Agee’s idyll of summer evenings in a white suburb, and bloody streets in an August rampage: two sides of a deeply divided Southern city. Suppose there was a cross-over figure? I began to construct a fictional white woman who would weep for Maurice Mays, not because they were lovers (although he had many) but for a deeper cause.

As a historical novelist, I look for links, ideally collisional links between characters and their times. Characters who will be lurched to new circumstances, driven out of their boundaries, their self-images shaken.

So, having finished my third historical novel, Under the Same Blue Sky, and having done three set far from home, I came back to these collisions in the city where I now live: the men in shirt sleeves, and the men in rampage. I envisioned three women, different in class and color, who would be profoundly changed and tightly entwined by the Summer of 1919, and who would struggle to find a restoring peace for themselves and for Knoxville. They will be the three voices of my novel.











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How did s/he get that way?

imagesLast week, I led a workshop on memoir writing at a local senior center. Amazing stories came out, funny, sad, and precious. Here’s a variant of an exercise we did that I think would be useful for writers, and just people living in families with people who are not exactly, precisely like ourselves.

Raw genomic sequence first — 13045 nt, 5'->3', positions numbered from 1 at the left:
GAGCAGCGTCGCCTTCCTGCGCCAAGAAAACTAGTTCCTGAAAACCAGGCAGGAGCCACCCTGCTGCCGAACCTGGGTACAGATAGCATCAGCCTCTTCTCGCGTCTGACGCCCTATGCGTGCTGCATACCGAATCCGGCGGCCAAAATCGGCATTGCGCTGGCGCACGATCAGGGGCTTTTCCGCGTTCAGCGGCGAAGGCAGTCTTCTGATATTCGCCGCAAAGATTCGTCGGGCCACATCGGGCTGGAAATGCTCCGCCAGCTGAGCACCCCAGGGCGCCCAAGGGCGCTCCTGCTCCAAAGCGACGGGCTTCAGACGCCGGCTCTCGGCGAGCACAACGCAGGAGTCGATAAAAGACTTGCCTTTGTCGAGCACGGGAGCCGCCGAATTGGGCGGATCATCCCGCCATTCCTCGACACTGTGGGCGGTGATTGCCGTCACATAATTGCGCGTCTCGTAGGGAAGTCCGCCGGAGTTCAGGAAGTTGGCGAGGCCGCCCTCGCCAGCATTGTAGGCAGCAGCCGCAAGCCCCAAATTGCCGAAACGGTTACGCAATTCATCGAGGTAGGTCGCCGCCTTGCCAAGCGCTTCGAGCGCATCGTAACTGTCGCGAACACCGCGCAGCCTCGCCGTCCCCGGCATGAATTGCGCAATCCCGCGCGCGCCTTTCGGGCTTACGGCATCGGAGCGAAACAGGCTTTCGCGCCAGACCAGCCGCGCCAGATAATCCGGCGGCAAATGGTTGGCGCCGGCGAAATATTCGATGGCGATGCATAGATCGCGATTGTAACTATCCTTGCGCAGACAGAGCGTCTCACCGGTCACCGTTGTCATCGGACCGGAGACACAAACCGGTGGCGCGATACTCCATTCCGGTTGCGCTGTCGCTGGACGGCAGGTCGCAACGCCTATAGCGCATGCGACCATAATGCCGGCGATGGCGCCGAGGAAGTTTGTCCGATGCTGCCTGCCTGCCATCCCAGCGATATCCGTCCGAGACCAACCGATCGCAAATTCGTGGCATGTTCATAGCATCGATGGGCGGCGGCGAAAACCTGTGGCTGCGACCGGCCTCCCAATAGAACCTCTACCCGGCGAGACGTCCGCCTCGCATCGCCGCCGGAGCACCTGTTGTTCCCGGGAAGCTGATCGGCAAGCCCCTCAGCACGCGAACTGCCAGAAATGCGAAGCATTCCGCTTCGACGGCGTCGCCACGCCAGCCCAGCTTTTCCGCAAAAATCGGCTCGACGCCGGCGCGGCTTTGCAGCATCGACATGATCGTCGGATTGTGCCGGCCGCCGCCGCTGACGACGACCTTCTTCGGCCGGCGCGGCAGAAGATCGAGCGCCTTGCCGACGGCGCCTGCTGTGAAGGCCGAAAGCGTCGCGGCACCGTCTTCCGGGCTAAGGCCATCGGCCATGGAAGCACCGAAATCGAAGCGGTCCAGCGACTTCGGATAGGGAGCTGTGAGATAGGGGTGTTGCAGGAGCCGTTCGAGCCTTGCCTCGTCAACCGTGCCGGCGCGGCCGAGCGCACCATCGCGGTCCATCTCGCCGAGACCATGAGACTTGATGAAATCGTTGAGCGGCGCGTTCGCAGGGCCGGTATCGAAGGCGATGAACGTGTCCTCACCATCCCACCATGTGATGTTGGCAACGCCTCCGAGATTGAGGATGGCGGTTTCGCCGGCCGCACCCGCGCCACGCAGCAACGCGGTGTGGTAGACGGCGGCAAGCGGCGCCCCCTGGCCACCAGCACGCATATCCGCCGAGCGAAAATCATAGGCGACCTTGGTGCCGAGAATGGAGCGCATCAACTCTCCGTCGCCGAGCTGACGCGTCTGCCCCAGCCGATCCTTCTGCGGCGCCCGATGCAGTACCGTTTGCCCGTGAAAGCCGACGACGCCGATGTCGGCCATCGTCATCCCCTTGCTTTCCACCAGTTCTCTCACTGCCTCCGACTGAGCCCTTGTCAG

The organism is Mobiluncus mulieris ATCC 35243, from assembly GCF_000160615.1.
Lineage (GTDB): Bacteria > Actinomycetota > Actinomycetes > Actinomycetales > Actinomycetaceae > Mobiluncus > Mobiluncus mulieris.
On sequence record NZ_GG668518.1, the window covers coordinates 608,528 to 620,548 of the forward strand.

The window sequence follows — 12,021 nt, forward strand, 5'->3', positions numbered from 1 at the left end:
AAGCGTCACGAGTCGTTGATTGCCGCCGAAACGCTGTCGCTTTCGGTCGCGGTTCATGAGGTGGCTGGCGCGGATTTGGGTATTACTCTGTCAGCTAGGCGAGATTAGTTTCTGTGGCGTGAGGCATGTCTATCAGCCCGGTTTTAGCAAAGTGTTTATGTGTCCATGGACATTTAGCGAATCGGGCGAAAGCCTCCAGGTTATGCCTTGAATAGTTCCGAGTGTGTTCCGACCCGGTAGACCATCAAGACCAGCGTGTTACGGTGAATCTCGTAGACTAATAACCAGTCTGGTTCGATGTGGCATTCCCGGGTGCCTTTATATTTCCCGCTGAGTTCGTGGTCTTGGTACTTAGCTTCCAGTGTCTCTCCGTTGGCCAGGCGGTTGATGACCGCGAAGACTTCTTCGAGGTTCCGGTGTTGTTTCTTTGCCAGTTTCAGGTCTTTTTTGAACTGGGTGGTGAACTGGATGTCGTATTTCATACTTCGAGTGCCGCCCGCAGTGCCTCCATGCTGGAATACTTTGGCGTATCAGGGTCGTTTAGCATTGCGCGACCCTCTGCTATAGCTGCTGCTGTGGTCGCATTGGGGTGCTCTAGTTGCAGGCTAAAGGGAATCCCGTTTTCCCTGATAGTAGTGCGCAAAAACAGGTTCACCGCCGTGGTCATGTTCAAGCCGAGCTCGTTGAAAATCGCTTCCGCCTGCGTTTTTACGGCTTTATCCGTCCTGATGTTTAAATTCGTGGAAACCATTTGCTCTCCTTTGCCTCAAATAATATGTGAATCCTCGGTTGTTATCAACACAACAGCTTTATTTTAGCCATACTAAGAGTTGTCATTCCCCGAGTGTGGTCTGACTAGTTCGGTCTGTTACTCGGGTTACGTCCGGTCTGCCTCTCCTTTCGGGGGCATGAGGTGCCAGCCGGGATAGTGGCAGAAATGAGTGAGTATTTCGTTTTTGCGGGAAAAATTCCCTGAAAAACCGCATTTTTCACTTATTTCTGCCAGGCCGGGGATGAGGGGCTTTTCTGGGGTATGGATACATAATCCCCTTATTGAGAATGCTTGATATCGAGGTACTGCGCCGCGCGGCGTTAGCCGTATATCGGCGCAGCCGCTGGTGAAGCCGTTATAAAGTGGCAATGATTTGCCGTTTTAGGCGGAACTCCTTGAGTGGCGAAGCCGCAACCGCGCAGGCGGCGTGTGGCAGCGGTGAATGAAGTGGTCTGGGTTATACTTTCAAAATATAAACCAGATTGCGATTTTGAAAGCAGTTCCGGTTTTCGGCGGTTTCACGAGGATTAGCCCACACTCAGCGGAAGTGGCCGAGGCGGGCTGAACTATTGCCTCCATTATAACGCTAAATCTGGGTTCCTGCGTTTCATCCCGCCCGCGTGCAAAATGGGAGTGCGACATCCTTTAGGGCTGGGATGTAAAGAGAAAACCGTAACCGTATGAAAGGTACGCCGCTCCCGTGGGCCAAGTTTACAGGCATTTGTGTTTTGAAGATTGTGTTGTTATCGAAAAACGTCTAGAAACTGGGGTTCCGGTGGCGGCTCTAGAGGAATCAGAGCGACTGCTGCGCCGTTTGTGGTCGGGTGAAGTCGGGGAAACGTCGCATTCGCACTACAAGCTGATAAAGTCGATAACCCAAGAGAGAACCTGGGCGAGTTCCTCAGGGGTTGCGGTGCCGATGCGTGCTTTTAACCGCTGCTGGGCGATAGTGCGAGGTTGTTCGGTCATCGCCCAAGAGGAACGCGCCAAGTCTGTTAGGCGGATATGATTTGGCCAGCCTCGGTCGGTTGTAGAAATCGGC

Think of family member (living or dead) with a strong characteristic, positive or negative: generous or stingy; faithful or faithless; hard-working or lazy; honest or sneaky, etc.  People say: “Well, X has always been that way.” Answer the following questions, inventing what you don’t know.

  1. Name:
  1. Characteristic:
  1. As an example of the characteristic , , ,
  1. Impact of that characteristic on the family and/or the person’s life:
  1. Name or invent an incident or a time in the character’s life which may have shaped or created that characteristic.
  1. S/he was __________ years old and felt . . .
  1. S/he so wanted . . . .
  1. At that time, the best course was to . . .
  1. Later, the characteristic really helped, like when . . .
  1. But sometimes, there were/are problems, like . . . .
  1. Something changed when . . .


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Listeners in Airports

airportRecently, a bit of snow in Philadelphia so overwhelmed American Airlines, that we got home 24 hours later than planned. [Insert here the litany of gate changes, delays, cancellations, rescheduling, cancellation, disappearing ticket agents, endless holds on phone, airport shut down, etc.]. While graciously hosted by my favorite sister and niece for an extra night, the experience leads me to suggest a new airport feature: volunteer listeners.

A church near home has volunteer listeners who offer active, compassionate listening services for members of the congregation. You can specify if you want A) basic listening; B) feedback; or C) advice.

So if Philadelphia International (PHL) had such a service, I sure could have used it. I’d pick options B&C, and ask for the listener with the FWL badge, for Fiction Writer Listener.